April 2010
Volume 51, Issue 13
ARVO Annual Meeting Abstract  |   April 2010
Why Does Optical Quality Improve After a Blink?
Author Affiliations & Notes
  • R. J. Braun
    Dept of Mathematical Sciences, University of Delaware, Newark, Delaware
  • P. E. King-Smith
    Optometry, Ohio State University, Columbus, Ohio
  • Footnotes
    Commercial Relationships  R.J. Braun, None; P.E. King-Smith, None.
  • Footnotes
    Support  NSF Grant DMS-0616483, NIH Grant EY017951
Investigative Ophthalmology & Visual Science April 2010, Vol.51, 4149. doi:
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      R. J. Braun, P. E. King-Smith; Why Does Optical Quality Improve After a Blink?. Invest. Ophthalmol. Vis. Sci. 2010;51(13):4149.

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      © ARVO (1962-2015); The Authors (2016-present)

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Purpose: : Optical quality measurements after a blink show an improvement for the first few seconds, up to about 6 seconds after a blink. It is hypothesized that this improvement results from the "leveling" of the tear film surface after the blink, as the surface tension of the tear film tends to flatten any surface wrinkles or irregularities.

Methods: : The equations of fluid motion for the tear film aqueous and lipid layers are applied to small irregularities about a smooth tear film surface. The rate of decay of sinusoidal and other perturbations are found and compared with results from several papers in the literature. Several models will be compared to the experimental results; all of the models will incorporate the surface tension of the tear-air interface and the viscosity of the aqueous layer; the models will incorporate or omit the surface tension variation caused by the polar lipids, the viscosity of the lipid layer and evaporation of the aqueous layer.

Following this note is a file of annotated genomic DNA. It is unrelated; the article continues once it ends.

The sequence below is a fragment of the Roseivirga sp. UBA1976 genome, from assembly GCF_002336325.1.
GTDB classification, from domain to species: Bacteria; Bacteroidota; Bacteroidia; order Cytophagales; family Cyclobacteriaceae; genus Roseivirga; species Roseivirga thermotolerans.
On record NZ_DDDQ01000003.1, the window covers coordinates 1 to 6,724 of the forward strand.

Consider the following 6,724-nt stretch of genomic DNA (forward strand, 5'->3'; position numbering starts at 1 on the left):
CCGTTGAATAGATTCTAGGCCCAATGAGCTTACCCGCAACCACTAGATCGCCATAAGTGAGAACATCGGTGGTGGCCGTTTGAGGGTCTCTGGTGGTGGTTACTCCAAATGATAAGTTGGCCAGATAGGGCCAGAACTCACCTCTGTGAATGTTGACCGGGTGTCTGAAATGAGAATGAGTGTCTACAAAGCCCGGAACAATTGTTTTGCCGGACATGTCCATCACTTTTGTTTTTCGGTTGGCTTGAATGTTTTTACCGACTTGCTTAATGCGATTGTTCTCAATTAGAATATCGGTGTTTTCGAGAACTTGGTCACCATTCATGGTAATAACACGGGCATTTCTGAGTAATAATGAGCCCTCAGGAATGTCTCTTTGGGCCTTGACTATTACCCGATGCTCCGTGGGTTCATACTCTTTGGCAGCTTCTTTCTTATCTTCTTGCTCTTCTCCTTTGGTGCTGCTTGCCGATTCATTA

Results: : Considering the aqueous layer only, we can make use of a result from a classical coating flow called the leveling problem (originally Orchard, 1962). Using that result for tear films, with a mean tear film thickness of 3 µm, a surface tension of 45 dyne/cm, a viscosity of 1.3 centiPoise, a tangential-stress-free tear film surface and a wavelength of the sinusoidal disturbance of 1 mm, then the time for the disturbance to decay to half its original height is 1.4 seconds. There is a fourth-power dependence on the wavelength of the disturbance, and so that, for example, halving the wavelength results in a 16 times shorter decay. Decay time is inversely related to the cube of tear thickness. Subsequent deterioration of optical quality, after it has obtained its optimum value, may be ascribed to non-uniform evaporation of the tears, followed by tear film breakup.

Conclusions: : These results and some previous papers suggest that Fourier analysis can be applied to effectively understand the decay of wrinkles or irregularities in the tear film surface that are present just after a blink. The current theory is compatible with the observed time course and spatial characteristics of improvement in optical quality after a blink.

Keywords: cornea: tears/tear film/dry eye • visual acuity • anterior segment 

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